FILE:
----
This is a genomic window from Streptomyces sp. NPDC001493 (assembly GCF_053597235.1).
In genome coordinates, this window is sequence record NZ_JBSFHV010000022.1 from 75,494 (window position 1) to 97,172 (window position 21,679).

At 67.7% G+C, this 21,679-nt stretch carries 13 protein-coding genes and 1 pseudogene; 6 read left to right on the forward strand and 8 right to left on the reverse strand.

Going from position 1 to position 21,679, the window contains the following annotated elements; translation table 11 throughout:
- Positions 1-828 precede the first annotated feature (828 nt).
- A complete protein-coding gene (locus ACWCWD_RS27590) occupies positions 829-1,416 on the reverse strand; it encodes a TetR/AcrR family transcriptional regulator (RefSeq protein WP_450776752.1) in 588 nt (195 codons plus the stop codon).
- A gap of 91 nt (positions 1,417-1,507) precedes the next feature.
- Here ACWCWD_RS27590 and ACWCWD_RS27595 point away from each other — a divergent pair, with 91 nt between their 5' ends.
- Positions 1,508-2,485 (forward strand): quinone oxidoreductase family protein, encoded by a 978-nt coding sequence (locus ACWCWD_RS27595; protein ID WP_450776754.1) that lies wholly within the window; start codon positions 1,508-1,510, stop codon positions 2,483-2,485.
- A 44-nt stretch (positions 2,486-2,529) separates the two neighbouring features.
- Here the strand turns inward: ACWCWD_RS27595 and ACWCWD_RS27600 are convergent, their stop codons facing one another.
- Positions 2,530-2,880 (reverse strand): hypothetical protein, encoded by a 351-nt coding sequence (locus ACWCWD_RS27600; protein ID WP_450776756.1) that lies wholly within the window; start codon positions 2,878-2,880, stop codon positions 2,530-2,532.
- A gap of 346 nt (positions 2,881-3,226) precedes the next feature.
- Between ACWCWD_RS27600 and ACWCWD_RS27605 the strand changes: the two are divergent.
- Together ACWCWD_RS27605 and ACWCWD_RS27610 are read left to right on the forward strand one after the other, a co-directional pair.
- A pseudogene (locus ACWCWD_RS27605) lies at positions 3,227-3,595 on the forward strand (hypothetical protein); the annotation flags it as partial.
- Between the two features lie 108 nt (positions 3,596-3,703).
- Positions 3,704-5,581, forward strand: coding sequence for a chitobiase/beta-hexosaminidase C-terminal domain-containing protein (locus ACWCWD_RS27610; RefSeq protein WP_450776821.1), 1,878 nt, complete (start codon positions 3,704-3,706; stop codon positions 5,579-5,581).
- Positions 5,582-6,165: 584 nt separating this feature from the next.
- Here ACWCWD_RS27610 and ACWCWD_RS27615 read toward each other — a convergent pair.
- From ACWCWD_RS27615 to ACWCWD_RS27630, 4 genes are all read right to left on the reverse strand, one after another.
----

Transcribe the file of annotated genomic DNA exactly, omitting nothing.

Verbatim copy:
This is a genomic window from Streptomyces sp. NPDC001493 (assembly GCF_053597235.1).
In genome coordinates, this window is sequence record NZ_JBSFHV010000022.1 from 75,494 (window position 1) to 97,172 (window position 21,679).

At 67.7% G+C, this 21,679-nt stretch carries 13 protein-coding genes and 1 pseudogene; 6 read left to right on the forward strand and 8 right to left on the reverse strand.

Going from position 1 to position 21,679, the window contains the following annotated elements; translation table 11 throughout:
- Positions 1-828 precede the first annotated feature (828 nt).
- A complete protein-coding gene (locus ACWCWD_RS27590) occupies positions 829-1,416 on the reverse strand; it encodes a TetR/AcrR family transcriptional regulator (RefSeq protein WP_450776752.1) in 588 nt (195 codons plus the stop codon).
- A gap of 91 nt (positions 1,417-1,507) precedes the next feature.
- Here ACWCWD_RS27590 and ACWCWD_RS27595 point away from each other — a divergent pair, with 91 nt between their 5' ends.
- Positions 1,508-2,485 (forward strand): quinone oxidoreductase family protein, encoded by a 978-nt coding sequence (locus ACWCWD_RS27595; protein ID WP_450776754.1) that lies wholly within the window; start codon positions 1,508-1,510, stop codon positions 2,483-2,485.
- A 44-nt stretch (positions 2,486-2,529) separates the two neighbouring features.
- Here the strand turns inward: ACWCWD_RS27595 and ACWCWD_RS27600 are convergent, their stop codons facing one another.
- Positions 2,530-2,880 (reverse strand): hypothetical protein, encoded by a 351-nt coding sequence (locus ACWCWD_RS27600; protein ID WP_450776756.1) that lies wholly within the window; start codon positions 2,878-2,880, stop codon positions 2,530-2,532.
- A gap of 346 nt (positions 2,881-3,226) precedes the next feature.
- Between ACWCWD_RS27600 and ACWCWD_RS27605 the strand changes: the two are divergent.
- Together ACWCWD_RS27605 and ACWCWD_RS27610 are read left to right on the forward strand one after the other, a co-directional pair.
- A pseudogene (locus ACWCWD_RS27605) lies at positions 3,227-3,595 on the forward strand (hypothetical protein); the annotation flags it as partial.
- Between the two features lie 108 nt (positions 3,596-3,703).
- Positions 3,704-5,581, forward strand: coding sequence for a chitobiase/beta-hexosaminidase C-terminal domain-containing protein (locus ACWCWD_RS27610; RefSeq protein WP_450776821.1), 1,878 nt, complete (start codon positions 3,704-3,706; stop codon positions 5,579-5,581).
- Positions 5,582-6,165: 584 nt separating this feature from the next.
- Here ACWCWD_RS27610 and ACWCWD_RS27615 read toward each other — a convergent pair.
- From ACWCWD_RS27615 to ACWCWD_RS27630, 4 genes are all read right to left on the reverse strand, one after another.